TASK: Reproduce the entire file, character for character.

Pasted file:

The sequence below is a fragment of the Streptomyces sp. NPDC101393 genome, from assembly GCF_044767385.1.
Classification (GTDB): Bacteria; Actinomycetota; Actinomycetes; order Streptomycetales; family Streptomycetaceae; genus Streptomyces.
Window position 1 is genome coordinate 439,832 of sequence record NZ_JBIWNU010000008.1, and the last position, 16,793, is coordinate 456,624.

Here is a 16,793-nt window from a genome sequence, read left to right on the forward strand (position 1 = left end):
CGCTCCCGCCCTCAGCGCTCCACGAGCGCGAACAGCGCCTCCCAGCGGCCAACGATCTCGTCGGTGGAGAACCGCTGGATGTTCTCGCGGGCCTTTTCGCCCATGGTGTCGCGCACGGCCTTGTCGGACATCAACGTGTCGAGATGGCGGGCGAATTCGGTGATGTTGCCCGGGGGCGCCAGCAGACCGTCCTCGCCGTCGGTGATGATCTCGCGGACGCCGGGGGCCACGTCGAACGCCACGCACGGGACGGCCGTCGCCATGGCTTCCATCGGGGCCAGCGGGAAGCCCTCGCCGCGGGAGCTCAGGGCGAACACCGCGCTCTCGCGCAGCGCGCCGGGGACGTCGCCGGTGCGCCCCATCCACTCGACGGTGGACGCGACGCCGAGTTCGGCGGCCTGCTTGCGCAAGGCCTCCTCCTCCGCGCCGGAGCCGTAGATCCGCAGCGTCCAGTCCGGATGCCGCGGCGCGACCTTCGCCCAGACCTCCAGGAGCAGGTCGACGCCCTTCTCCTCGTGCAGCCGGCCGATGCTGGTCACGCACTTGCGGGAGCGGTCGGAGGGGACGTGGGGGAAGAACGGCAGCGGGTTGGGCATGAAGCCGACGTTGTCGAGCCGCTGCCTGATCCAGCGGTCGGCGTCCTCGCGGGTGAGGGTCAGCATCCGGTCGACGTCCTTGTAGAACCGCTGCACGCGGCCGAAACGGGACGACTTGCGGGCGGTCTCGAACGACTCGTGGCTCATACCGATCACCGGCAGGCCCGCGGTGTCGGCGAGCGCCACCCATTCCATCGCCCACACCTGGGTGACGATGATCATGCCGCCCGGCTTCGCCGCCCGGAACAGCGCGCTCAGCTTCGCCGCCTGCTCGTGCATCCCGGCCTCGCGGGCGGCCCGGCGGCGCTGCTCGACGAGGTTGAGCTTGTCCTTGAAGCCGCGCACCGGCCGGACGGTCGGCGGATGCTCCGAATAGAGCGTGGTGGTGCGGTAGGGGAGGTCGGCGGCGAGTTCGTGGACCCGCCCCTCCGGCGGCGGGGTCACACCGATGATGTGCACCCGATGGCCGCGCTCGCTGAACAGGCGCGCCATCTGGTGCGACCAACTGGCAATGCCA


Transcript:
The sequence below is a fragment of the Streptomyces sp. NPDC101393 genome, from assembly GCF_044767385.1.
Classification (GTDB): Bacteria; Actinomycetota; Actinomycetes; order Streptomycetales; family Streptomycetaceae; genus Streptomyces.
Window position 1 is genome coordinate 439,832 of sequence record NZ_JBIWNU010000008.1, and the last position, 16,793, is coordinate 456,624.

Here is a 16,793-nt window from a genome sequence, read left to right on the forward strand (position 1 = left end):
CGCTCCCGCCCTCAGCGCTCCACGAGCGCGAACAGCGCCTCCCAGCGGCCAACGATCTCGTCGGTGGAGAACCGCTGGATGTTCTCGCGGGCCTTTTCGCCCATGGTGTCGCGCACGGCCTTGTCGGACATCAACGTGTCGAGATGGCGGGCGAATTCGGTGATGTTGCCCGGGGGCGCCAGCAGACCGTCCTCGCCGTCGGTGATGATCTCGCGGACGCCGGGGGCCACGTCGAACGCCACGCACGGGACGGCCGTCGCCATGGCTTCCATCGGGGCCAGCGGGAAGCCCTCGCCGCGGGAGCTCAGGGCGAACACCGCGCTCTCGCGCAGCGCGCCGGGGACGTCGCCGGTGCGCCCCATCCACTCGACGGTGGACGCGACGCCGAGTTCGGCGGCCTGCTTGCGCAAGGCCTCCTCCTCCGCGCCGGAGCCGTAGATCCGCAGCGTCCAGTCCGGATGCCGCGGCGCGACCTTCGCCCAGACCTCCAGGAGCAGGTCGACGCCCTTCTCCTCGTGCAGCCGGCCGATGCTGGTCACGCACTTGCGGGAGCGGTCGGAGGGGACGTGGGGGAAGAACGGCAGCGGGTTGGGCATGAAGCCGACGTTGTCGAGCCGCTGCCTGATCCAGCGGTCGGCGTCCTCGCGGGTGAGGGTCAGCATCCGGTCGACGTCCTTGTAGAACCGCTGCACGCGGCCGAAACGGGACGACTTGCGGGCGGTCTCGAACGACTCGTGGCTCATACCGATCACCGGCAGGCCCGCGGTGTCGGCGAGCGCCACCCATTCCATCGCCCACACCTGGGTGACGATGATCATGCCGCCCGGCTTCGCCGCCCGGAACAGCGCGCTCAGCTTCGCCGCCTGCTCGTGCATCCCGGCCTCGCGGGCGGCCCGGCGGCGCTGCTCGACGAGGTTGAGCTTGTCCTTGAAGCCGCGCACCGGCCGGACGGTCGGCGGATGCTCCGAATAGAGCGTGGTGGTGCGGTAGGGGAGGTCGGCGGCGAGTTCGTGGACCCGCCCCTCCGGCGGCGGGGTCACACCGATGATGTGCACCCGATGGCCGCGCTCGCTGAACAGGCGCGCCATCTGGTGCGACCAACTGGCAATGCCA